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Retirement Savers Are Socking More Away

Year-to-year increase sets record, but stagnant wage growth makes it hard for others 

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A recent survey finds that, compared with last year, twice as many Americans are saving more money as are saving less.

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Bankrate.com conducted the survey in early August. It found that 28 percent are saving more this year than in 2017, and 13 percent are saving less. About half — 48 percent — are saving the same. Of the remaining survey participants, 6 percent each have made no contributions or declined to answer.

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The rate of those making greater contributions than last year is the highest since 2011, when Bankrate began polling. But some are struggling to save. About a quarter of workers said that a drop or no change in income has kept them from saving more this year. Real wage growth has leveled off.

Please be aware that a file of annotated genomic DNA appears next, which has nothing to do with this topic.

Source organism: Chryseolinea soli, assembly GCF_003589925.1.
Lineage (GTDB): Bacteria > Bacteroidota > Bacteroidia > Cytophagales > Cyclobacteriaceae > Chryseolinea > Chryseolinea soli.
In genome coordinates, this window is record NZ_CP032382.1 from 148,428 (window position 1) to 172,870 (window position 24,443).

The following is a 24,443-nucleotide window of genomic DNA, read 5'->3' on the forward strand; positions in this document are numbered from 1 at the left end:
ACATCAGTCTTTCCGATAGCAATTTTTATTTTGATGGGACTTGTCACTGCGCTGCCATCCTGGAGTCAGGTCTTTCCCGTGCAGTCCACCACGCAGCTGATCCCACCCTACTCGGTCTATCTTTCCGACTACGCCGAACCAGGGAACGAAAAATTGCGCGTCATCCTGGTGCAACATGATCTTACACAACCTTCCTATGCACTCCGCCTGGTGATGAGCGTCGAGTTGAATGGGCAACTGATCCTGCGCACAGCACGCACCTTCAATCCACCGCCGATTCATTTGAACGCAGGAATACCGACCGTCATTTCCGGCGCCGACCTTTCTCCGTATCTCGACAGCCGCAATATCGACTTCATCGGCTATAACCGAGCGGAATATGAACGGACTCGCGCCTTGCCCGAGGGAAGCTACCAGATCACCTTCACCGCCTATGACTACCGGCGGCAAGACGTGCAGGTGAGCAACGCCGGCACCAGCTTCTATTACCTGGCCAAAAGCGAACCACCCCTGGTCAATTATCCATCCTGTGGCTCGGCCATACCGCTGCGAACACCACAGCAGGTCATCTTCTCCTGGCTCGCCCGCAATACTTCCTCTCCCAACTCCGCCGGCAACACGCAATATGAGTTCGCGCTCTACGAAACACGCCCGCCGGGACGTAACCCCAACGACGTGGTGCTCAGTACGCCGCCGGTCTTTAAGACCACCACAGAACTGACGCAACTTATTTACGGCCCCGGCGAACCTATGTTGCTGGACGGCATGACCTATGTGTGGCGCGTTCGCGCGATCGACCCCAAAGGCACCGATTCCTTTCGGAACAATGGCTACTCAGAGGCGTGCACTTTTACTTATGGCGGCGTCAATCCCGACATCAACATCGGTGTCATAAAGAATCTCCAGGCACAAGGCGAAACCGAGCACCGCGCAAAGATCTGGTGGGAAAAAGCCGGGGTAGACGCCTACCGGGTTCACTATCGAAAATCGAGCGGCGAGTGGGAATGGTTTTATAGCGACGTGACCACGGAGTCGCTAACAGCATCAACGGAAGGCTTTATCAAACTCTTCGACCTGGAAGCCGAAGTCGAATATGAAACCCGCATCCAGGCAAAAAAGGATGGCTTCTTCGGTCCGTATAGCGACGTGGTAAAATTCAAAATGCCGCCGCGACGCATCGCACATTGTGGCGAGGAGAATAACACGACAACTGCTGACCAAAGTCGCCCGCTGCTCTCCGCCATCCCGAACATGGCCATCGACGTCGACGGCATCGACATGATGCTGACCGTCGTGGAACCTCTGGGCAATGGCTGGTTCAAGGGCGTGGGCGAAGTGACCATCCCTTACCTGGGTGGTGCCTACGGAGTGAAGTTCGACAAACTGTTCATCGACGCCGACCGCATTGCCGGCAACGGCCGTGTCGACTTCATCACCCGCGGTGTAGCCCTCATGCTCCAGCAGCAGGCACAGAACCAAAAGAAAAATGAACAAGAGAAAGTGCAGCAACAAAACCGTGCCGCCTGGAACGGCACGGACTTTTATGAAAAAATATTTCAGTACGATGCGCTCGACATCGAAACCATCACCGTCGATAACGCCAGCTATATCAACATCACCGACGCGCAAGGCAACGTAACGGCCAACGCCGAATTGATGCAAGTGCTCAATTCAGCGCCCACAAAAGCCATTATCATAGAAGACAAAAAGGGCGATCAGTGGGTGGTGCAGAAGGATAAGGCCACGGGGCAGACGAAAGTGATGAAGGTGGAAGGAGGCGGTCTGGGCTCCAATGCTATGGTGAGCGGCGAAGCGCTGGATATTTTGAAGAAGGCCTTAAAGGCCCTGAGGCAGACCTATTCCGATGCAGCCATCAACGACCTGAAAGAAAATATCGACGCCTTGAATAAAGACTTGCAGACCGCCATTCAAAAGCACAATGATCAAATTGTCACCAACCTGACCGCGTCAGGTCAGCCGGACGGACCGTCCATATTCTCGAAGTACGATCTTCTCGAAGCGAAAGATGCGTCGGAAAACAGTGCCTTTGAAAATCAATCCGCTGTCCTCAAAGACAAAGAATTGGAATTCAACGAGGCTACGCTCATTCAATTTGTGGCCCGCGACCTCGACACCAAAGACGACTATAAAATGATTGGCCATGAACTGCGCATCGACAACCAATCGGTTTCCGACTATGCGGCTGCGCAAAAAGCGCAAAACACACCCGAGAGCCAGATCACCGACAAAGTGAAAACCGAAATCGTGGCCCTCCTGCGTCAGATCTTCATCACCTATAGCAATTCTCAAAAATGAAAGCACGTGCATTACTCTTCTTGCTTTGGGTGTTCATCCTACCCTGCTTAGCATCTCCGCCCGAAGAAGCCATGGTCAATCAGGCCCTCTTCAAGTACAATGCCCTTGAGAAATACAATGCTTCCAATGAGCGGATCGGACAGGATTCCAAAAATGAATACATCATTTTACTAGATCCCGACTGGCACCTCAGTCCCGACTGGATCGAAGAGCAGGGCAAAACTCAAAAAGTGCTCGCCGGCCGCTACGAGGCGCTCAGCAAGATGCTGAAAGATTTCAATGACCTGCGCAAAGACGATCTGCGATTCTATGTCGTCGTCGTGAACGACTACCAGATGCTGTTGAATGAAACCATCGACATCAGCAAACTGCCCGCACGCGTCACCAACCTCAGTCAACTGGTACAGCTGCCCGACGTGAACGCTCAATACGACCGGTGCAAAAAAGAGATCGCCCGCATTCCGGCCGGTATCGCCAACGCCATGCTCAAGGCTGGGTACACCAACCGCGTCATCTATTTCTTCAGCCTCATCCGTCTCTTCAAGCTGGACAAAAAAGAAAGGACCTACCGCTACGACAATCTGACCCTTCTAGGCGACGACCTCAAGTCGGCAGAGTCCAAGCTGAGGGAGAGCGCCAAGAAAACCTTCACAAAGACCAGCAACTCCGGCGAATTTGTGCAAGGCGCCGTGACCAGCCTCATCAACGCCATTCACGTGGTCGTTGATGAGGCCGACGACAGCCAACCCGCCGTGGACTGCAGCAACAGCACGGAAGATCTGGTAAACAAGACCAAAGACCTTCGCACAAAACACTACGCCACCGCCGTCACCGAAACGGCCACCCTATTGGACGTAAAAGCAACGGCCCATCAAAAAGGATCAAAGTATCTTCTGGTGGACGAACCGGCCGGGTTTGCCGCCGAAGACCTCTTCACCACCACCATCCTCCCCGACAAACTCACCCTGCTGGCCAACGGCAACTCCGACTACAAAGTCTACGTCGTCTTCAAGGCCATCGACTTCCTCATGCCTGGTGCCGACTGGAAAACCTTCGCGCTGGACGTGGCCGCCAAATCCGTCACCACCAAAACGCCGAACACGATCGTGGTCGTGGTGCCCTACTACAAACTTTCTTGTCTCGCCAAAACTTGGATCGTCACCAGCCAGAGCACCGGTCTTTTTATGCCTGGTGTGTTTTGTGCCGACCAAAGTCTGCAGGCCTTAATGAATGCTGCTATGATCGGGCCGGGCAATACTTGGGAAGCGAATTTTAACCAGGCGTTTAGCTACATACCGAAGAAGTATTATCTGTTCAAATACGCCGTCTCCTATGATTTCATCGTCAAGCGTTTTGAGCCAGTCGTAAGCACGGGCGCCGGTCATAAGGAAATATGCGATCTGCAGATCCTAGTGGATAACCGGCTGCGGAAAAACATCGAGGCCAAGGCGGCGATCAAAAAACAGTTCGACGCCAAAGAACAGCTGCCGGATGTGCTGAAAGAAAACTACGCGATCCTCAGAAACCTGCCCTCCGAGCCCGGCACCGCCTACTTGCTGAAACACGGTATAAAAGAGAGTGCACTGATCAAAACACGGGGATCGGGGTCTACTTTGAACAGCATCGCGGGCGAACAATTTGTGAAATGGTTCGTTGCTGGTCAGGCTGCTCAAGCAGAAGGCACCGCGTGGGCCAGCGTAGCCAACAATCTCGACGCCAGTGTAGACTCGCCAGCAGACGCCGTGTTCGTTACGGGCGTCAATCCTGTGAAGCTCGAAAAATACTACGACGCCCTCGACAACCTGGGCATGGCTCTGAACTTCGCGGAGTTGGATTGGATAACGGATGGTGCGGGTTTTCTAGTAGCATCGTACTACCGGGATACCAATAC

Stagnant income and rising household expenses mean there is little financial wiggle room for many Americans,” says Greg McBride, chief financial analyst with Bankrate.com.

Some 16 percent of respondents said they’re focusing on another financial priority, while 12 percent cited rising household expenses as to why they haven’t saved more for retirement in the past year.

But not all workers are struggling to save. Some 21 percent of Americans said that they’re comfortable with their retirement savings or contributions.

In generational terms, Bankrate.com found that older millennials have increased their retirement savings more than any other age group. Some 39 percent of older millennials (ages 28 to 37) are saving more this year.

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